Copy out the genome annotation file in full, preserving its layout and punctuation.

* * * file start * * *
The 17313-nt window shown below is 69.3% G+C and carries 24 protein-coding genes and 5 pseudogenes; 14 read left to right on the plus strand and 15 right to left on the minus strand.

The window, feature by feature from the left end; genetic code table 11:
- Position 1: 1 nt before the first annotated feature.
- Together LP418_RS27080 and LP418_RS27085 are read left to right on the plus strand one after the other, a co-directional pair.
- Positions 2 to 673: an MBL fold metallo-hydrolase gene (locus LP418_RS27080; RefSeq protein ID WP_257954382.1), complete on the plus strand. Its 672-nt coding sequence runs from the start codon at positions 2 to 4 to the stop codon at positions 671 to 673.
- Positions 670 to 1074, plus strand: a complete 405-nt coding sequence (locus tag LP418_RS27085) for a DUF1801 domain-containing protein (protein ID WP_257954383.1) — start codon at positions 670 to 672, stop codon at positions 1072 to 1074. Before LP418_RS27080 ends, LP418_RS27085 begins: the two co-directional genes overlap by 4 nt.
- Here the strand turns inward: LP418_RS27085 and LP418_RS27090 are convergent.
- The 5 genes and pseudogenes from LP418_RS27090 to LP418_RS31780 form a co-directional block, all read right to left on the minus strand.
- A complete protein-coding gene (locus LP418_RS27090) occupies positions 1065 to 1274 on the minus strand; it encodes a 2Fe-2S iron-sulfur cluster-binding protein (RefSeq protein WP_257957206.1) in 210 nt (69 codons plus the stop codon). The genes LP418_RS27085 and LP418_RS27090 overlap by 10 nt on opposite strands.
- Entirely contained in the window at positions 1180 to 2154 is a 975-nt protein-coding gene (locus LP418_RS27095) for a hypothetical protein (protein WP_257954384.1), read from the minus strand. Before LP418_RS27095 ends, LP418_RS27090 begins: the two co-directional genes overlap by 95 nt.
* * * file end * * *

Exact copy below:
The 17313-nt window shown below is 69.3% G+C and carries 24 protein-coding genes and 5 pseudogenes; 14 read left to right on the plus strand and 15 right to left on the minus strand.

The window, feature by feature from the left end; genetic code table 11:
- Position 1: 1 nt before the first annotated feature.
- Together LP418_RS27080 and LP418_RS27085 are read left to right on the plus strand one after the other, a co-directional pair.
- Positions 2 to 673: an MBL fold metallo-hydrolase gene (locus LP418_RS27080; RefSeq protein ID WP_257954382.1), complete on the plus strand. Its 672-nt coding sequence runs from the start codon at positions 2 to 4 to the stop codon at positions 671 to 673.
- Positions 670 to 1074, plus strand: a complete 405-nt coding sequence (locus tag LP418_RS27085) for a DUF1801 domain-containing protein (protein ID WP_257954383.1) — start codon at positions 670 to 672, stop codon at positions 1072 to 1074. Before LP418_RS27080 ends, LP418_RS27085 begins: the two co-directional genes overlap by 4 nt.
- Here the strand turns inward: LP418_RS27085 and LP418_RS27090 are convergent.
- The 5 genes and pseudogenes from LP418_RS27090 to LP418_RS31780 form a co-directional block, all read right to left on the minus strand.
- A complete protein-coding gene (locus LP418_RS27090) occupies positions 1065 to 1274 on the minus strand; it encodes a 2Fe-2S iron-sulfur cluster-binding protein (RefSeq protein WP_257957206.1) in 210 nt (69 codons plus the stop codon). The genes LP418_RS27085 and LP418_RS27090 overlap by 10 nt on opposite strands.
- Entirely contained in the window at positions 1180 to 2154 is a 975-nt protein-coding gene (locus LP418_RS27095) for a hypothetical protein (protein WP_257954384.1), read from the minus strand. Before LP418_RS27095 ends, LP418_RS27090 begins: the two co-directional genes overlap by 95 nt.